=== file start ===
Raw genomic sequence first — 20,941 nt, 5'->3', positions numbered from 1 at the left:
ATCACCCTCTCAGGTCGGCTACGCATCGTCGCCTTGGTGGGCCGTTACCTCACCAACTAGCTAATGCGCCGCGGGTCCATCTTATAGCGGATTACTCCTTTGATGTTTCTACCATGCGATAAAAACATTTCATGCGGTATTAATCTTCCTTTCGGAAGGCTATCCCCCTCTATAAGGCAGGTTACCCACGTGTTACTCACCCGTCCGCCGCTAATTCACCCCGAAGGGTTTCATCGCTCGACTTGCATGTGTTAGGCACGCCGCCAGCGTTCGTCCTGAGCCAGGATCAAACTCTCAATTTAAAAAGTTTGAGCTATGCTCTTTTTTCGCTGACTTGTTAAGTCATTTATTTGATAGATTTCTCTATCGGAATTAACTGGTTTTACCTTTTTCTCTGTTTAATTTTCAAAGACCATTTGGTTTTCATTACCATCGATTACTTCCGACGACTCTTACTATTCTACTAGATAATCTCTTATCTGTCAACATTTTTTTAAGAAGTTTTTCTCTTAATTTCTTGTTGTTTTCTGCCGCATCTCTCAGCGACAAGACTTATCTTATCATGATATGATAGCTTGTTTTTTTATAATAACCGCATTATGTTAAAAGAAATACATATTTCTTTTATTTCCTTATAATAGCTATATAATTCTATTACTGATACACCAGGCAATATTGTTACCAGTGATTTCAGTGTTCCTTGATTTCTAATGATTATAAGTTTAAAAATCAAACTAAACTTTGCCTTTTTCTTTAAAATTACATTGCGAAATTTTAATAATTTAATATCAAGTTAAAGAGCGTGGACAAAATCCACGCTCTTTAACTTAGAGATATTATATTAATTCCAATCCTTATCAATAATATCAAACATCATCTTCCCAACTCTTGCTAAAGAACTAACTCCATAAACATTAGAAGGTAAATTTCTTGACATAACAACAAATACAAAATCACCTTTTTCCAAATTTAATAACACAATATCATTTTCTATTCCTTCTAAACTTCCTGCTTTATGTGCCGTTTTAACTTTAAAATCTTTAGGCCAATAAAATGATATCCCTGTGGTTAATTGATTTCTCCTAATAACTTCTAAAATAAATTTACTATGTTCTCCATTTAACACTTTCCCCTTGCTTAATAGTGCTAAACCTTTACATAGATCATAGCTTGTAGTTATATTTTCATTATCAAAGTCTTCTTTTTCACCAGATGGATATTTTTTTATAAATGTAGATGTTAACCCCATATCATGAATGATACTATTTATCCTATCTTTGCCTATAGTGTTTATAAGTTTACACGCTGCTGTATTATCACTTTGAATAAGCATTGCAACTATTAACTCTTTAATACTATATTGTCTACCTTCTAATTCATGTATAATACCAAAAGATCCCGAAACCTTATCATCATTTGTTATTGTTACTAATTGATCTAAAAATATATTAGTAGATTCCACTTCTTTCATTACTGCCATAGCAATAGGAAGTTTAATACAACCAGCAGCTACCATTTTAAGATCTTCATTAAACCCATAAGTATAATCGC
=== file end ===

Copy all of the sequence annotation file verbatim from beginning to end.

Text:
Raw genomic sequence first — 20,941 nt, 5'->3', positions numbered from 1 at the left:
ATCACCCTCTCAGGTCGGCTACGCATCGTCGCCTTGGTGGGCCGTTACCTCACCAACTAGCTAATGCGCCGCGGGTCCATCTTATAGCGGATTACTCCTTTGATGTTTCTACCATGCGATAAAAACATTTCATGCGGTATTAATCTTCCTTTCGGAAGGCTATCCCCCTCTATAAGGCAGGTTACCCACGTGTTACTCACCCGTCCGCCGCTAATTCACCCCGAAGGGTTTCATCGCTCGACTTGCATGTGTTAGGCACGCCGCCAGCGTTCGTCCTGAGCCAGGATCAAACTCTCAATTTAAAAAGTTTGAGCTATGCTCTTTTTTCGCTGACTTGTTAAGTCATTTATTTGATAGATTTCTCTATCGGAATTAACTGGTTTTACCTTTTTCTCTGTTTAATTTTCAAAGACCATTTGGTTTTCATTACCATCGATTACTTCCGACGACTCTTACTATTCTACTAGATAATCTCTTATCTGTCAACATTTTTTTAAGAAGTTTTTCTCTTAATTTCTTGTTGTTTTCTGCCGCATCTCTCAGCGACAAGACTTATCTTATCATGATATGATAGCTTGTTTTTTTATAATAACCGCATTATGTTAAAAGAAATACATATTTCTTTTATTTCCTTATAATAGCTATATAATTCTATTACTGATACACCAGGCAATATTGTTACCAGTGATTTCAGTGTTCCTTGATTTCTAATGATTATAAGTTTAAAAATCAAACTAAACTTTGCCTTTTTCTTTAAAATTACATTGCGAAATTTTAATAATTTAATATCAAGTTAAAGAGCGTGGACAAAATCCACGCTCTTTAACTTAGAGATATTATATTAATTCCAATCCTTATCAATAATATCAAACATCATCTTCCCAACTCTTGCTAAAGAACTAACTCCATAAACATTAGAAGGTAAATTTCTTGACATAACAACAAATACAAAATCACCTTTTTCCAAATTTAATAACACAATATCATTTTCTATTCCTTCTAAACTTCCTGCTTTATGTGCCGTTTTAACTTTAAAATCTTTAGGCCAATAAAATGATATCCCTGTGGTTAATTGATTTCTCCTAATAACTTCTAAAATAAATTTACTATGTTCTCCATTTAACACTTTCCCCTTGCTTAATAGTGCTAAACCTTTACATAGATCATAGCTTGTAGTTATATTTTCATTATCAAAGTCTTCTTTTTCACCAGATGGATATTTTTTTATAAATGTAGATGTTAACCCCATATCATGAATGATACTATTTATCCTATCTTTGCCTATAGTGTTTATAAGTTTACACGCTGCTGTATTATCACTTTGAATAAGCATTGCAACTATTAACTCTTTAATACTATATTGTCTACCTTCTAATTCATGTATAATACCAAAAGATCCCGAAACCTTATCATCATTTGTTATTGTTACTAATTGATCTAAAAATATATTAGTAGATTCCACTTCTTTCATTACTGCCATAGCAATAGGAAGTTTAATACAACCAGCAGCTACCATTTTAAGATCTTCATTAAACCCATAAGTATAATCGC